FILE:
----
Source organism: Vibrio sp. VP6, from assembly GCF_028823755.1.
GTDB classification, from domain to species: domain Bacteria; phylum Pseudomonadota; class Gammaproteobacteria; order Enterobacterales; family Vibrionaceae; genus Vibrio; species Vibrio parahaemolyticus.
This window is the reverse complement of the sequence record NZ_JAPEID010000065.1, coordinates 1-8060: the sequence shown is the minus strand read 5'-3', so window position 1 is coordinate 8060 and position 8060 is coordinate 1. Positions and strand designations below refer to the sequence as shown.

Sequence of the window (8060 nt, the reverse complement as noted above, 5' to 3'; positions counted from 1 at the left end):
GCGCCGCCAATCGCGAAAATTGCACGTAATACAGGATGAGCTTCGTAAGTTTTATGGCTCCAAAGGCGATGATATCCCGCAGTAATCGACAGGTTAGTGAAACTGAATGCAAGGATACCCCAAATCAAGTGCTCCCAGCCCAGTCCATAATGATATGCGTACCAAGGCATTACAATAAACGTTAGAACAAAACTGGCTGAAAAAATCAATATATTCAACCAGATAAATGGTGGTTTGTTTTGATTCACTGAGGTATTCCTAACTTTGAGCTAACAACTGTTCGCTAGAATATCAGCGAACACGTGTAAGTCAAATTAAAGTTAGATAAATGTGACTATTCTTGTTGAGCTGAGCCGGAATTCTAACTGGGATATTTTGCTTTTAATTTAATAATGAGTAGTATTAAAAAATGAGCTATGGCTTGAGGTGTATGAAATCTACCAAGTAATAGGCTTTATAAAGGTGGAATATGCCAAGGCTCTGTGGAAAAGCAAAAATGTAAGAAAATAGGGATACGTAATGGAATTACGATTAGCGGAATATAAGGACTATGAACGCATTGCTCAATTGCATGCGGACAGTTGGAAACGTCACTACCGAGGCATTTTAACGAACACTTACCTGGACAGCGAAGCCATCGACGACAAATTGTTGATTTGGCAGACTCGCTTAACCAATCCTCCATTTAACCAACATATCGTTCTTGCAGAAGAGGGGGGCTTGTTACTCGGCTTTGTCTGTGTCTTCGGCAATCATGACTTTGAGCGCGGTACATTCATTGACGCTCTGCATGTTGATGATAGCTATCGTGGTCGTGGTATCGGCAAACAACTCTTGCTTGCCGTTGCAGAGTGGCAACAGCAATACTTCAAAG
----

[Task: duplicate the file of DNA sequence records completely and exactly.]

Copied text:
Source organism: Vibrio sp. VP6, from assembly GCF_028823755.1.
GTDB classification, from domain to species: domain Bacteria; phylum Pseudomonadota; class Gammaproteobacteria; order Enterobacterales; family Vibrionaceae; genus Vibrio; species Vibrio parahaemolyticus.
This window is the reverse complement of the sequence record NZ_JAPEID010000065.1, coordinates 1-8060: the sequence shown is the minus strand read 5'-3', so window position 1 is coordinate 8060 and position 8060 is coordinate 1. Positions and strand designations below refer to the sequence as shown.

Sequence of the window (8060 nt, the reverse complement as noted above, 5' to 3'; positions counted from 1 at the left end):
GCGCCGCCAATCGCGAAAATTGCACGTAATACAGGATGAGCTTCGTAAGTTTTATGGCTCCAAAGGCGATGATATCCCGCAGTAATCGACAGGTTAGTGAAACTGAATGCAAGGATACCCCAAATCAAGTGCTCCCAGCCCAGTCCATAATGATATGCGTACCAAGGCATTACAATAAACGTTAGAACAAAACTGGCTGAAAAAATCAATATATTCAACCAGATAAATGGTGGTTTGTTTTGATTCACTGAGGTATTCCTAACTTTGAGCTAACAACTGTTCGCTAGAATATCAGCGAACACGTGTAAGTCAAATTAAAGTTAGATAAATGTGACTATTCTTGTTGAGCTGAGCCGGAATTCTAACTGGGATATTTTGCTTTTAATTTAATAATGAGTAGTATTAAAAAATGAGCTATGGCTTGAGGTGTATGAAATCTACCAAGTAATAGGCTTTATAAAGGTGGAATATGCCAAGGCTCTGTGGAAAAGCAAAAATGTAAGAAAATAGGGATACGTAATGGAATTACGATTAGCGGAATATAAGGACTATGAACGCATTGCTCAATTGCATGCGGACAGTTGGAAACGTCACTACCGAGGCATTTTAACGAACACTTACCTGGACAGCGAAGCCATCGACGACAAATTGTTGATTTGGCAGACTCGCTTAACCAATCCTCCATTTAACCAACATATCGTTCTTGCAGAAGAGGGGGGCTTGTTACTCGGCTTTGTCTGTGTCTTCGGCAATCATGACTTTGAGCGCGGTACATTCATTGACGCTCTGCATGTTGATGATAGCTATCGTGGTCGTGGTATCGGCAAACAACTCTTGCTTGCCGTTGCAGAGTGGCAACAGCAATACTTCAAAG